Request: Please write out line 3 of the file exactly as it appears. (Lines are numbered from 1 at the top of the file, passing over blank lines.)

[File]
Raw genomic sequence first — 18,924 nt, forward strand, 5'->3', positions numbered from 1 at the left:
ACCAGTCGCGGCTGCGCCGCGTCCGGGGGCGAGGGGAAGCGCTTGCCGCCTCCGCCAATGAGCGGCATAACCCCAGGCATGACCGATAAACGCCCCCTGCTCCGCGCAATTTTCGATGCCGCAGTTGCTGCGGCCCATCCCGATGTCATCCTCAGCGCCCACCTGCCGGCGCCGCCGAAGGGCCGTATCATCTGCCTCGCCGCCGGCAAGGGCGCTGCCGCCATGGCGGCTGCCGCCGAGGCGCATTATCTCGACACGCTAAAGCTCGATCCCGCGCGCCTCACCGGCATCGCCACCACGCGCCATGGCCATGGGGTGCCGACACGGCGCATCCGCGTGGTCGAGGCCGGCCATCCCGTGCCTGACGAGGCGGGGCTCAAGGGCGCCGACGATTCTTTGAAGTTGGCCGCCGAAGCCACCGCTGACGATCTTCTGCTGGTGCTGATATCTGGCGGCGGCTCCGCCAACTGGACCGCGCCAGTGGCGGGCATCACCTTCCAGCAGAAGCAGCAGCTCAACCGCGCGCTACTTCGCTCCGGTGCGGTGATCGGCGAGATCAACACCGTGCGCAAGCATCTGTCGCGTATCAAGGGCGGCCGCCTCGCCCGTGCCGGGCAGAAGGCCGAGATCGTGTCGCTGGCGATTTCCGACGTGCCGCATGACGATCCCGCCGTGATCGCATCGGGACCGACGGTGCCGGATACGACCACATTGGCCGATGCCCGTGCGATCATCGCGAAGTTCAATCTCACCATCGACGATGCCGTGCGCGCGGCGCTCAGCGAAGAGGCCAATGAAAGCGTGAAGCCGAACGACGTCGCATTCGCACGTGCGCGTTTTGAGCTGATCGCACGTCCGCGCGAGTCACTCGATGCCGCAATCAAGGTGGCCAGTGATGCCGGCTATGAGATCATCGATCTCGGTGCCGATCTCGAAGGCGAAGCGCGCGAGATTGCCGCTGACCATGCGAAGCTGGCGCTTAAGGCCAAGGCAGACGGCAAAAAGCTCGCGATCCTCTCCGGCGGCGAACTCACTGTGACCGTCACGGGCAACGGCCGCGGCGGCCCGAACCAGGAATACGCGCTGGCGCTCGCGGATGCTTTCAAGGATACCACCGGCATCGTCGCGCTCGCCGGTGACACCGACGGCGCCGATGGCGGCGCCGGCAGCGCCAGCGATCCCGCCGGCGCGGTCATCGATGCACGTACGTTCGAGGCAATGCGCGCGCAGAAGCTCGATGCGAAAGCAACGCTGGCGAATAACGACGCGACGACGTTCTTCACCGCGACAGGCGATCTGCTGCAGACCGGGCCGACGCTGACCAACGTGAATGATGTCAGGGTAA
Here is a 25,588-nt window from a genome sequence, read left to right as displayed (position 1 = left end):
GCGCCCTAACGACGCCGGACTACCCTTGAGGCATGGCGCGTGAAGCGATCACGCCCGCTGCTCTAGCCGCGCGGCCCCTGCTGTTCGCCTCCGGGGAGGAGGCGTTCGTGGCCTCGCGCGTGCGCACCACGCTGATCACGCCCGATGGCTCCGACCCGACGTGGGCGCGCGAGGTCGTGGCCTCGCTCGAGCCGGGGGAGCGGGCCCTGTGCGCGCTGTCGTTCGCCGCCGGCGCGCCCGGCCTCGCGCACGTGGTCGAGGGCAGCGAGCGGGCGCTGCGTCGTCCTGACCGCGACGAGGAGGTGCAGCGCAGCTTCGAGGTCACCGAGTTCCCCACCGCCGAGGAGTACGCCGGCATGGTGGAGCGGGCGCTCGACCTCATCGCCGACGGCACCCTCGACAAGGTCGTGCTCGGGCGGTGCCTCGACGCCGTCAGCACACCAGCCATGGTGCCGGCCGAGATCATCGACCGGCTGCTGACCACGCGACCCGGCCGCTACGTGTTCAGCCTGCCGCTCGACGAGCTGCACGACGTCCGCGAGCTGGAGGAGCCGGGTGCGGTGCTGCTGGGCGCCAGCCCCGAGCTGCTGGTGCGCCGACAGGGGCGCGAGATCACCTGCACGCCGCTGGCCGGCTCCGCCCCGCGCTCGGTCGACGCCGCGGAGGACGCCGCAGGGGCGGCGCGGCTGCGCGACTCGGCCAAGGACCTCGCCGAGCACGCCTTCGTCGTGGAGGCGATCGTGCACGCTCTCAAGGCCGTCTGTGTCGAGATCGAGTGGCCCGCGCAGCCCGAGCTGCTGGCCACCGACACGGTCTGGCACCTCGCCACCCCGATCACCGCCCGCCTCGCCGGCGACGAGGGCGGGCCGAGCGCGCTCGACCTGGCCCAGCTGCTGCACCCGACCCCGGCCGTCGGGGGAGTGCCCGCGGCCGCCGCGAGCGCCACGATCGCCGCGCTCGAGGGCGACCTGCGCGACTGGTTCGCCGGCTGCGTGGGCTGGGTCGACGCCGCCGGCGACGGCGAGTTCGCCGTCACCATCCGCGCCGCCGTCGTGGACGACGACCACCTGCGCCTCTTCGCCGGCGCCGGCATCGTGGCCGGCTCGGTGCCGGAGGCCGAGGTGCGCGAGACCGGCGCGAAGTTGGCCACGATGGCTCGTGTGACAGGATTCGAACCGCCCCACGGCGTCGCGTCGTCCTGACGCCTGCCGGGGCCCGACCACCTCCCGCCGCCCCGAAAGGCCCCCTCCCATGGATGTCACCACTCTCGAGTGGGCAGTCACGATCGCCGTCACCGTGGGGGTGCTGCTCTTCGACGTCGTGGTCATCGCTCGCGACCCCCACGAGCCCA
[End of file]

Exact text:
Here is a 25,588-nt window from a genome sequence, read left to right as displayed (position 1 = left end):